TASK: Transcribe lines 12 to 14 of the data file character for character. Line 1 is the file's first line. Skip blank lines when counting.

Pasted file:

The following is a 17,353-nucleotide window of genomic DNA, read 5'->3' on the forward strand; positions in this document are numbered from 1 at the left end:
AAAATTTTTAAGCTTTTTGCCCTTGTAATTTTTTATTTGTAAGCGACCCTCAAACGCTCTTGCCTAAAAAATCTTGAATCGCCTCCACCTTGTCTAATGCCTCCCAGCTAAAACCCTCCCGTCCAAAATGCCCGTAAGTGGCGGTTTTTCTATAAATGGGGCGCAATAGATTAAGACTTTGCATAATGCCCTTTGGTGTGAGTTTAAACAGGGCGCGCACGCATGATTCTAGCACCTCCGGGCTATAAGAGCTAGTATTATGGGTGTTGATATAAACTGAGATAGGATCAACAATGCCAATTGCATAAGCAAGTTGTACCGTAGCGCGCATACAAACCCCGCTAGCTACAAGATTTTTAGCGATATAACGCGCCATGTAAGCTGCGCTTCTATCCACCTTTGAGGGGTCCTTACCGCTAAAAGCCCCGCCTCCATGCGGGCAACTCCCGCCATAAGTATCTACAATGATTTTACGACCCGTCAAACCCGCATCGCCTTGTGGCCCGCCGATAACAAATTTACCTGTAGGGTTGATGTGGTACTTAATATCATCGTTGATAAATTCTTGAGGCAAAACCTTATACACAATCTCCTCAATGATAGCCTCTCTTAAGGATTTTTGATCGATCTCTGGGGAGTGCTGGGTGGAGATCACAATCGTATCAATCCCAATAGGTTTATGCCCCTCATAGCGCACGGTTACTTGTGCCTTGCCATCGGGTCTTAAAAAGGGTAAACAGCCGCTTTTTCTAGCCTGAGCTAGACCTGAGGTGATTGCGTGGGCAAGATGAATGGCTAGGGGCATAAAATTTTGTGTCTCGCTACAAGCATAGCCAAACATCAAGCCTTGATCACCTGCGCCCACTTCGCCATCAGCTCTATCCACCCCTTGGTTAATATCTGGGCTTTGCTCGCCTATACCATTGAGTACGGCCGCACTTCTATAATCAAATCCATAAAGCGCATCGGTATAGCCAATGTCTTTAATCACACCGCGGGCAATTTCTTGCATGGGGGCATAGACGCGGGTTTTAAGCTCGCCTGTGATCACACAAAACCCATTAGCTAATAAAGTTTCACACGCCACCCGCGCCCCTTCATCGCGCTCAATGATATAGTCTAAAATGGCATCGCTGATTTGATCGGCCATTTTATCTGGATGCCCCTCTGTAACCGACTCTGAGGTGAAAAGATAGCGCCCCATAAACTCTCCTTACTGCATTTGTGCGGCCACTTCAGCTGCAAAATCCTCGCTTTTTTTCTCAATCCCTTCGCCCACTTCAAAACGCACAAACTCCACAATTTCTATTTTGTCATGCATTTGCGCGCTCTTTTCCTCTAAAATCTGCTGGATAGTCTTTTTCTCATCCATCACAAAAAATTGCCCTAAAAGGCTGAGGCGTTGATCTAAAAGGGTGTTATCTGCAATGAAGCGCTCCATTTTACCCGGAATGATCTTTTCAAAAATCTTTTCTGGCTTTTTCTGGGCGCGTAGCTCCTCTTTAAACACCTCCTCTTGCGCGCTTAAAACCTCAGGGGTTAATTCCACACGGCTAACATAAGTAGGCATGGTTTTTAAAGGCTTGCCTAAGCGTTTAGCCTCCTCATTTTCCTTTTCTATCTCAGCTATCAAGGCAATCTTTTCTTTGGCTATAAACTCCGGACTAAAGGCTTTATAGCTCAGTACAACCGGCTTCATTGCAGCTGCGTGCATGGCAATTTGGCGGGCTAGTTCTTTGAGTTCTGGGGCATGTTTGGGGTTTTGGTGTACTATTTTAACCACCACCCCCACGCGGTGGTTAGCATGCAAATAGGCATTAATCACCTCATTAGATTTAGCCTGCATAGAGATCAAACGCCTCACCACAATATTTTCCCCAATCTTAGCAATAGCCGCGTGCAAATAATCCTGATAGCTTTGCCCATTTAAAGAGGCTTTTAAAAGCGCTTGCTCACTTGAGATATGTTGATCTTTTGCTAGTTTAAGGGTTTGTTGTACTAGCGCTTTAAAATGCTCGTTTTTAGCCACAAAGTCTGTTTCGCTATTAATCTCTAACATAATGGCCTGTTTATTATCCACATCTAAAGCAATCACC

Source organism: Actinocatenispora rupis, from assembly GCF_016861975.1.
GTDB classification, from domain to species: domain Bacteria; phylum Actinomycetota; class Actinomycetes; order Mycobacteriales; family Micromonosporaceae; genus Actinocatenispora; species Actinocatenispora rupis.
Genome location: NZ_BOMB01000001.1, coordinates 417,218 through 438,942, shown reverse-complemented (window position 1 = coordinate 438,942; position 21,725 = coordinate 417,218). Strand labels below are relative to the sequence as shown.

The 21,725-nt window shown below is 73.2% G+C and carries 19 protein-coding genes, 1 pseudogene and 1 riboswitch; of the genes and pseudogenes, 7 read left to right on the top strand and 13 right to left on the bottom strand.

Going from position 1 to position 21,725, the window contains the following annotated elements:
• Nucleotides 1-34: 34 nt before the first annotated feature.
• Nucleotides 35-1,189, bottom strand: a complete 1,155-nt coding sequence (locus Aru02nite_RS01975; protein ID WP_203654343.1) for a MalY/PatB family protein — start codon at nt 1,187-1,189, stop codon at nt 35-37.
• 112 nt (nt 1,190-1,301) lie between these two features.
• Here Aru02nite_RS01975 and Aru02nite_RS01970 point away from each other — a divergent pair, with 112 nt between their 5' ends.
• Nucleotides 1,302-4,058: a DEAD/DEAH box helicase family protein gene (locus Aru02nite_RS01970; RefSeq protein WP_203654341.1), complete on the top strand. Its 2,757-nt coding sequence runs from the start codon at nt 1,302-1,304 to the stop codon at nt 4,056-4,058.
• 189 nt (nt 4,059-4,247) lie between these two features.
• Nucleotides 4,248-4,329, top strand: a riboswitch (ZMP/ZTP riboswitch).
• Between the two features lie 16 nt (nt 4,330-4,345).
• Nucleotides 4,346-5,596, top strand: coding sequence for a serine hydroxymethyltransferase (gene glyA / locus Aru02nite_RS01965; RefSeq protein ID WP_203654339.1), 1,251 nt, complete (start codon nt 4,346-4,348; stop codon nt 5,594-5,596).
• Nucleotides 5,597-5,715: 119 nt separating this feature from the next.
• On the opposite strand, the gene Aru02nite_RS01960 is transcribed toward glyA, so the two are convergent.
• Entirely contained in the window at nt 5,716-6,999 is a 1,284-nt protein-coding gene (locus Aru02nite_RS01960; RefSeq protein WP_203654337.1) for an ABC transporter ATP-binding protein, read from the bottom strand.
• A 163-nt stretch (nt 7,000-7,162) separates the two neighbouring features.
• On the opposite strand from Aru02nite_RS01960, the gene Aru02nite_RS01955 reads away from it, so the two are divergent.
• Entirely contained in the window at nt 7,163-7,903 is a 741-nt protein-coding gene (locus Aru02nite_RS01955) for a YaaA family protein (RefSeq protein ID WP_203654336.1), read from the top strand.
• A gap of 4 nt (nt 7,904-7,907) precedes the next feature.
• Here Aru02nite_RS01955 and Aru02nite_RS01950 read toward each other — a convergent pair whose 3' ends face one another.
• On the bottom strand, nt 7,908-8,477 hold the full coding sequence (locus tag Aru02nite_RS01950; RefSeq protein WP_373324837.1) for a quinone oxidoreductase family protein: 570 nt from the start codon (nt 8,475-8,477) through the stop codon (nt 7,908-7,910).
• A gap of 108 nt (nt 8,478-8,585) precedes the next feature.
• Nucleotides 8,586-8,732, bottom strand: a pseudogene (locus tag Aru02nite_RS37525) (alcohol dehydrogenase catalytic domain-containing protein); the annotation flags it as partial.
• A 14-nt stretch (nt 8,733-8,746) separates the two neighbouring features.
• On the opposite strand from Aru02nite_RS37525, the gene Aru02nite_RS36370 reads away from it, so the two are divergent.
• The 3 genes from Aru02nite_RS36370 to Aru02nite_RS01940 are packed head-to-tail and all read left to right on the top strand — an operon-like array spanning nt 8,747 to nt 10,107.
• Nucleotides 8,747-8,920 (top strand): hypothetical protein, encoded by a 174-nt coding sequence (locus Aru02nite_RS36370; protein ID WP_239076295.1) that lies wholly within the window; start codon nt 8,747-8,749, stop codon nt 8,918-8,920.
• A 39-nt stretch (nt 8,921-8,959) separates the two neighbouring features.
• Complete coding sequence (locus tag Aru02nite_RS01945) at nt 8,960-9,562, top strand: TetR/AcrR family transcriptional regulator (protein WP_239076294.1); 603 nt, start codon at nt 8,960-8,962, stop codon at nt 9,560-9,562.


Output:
• Nucleotides 1,302-4,058: a DEAD/DEAH box helicase family protein gene (locus Aru02nite_RS01970; RefSeq protein WP_203654341.1), complete on the top strand. Its 2,757-nt coding sequence runs from the start codon at nt 1,302-1,304 to the stop codon at nt 4,056-4,058.
• 189 nt (nt 4,059-4,247) lie between these two features.
• Nucleotides 4,248-4,329, top strand: a riboswitch (ZMP/ZTP riboswitch).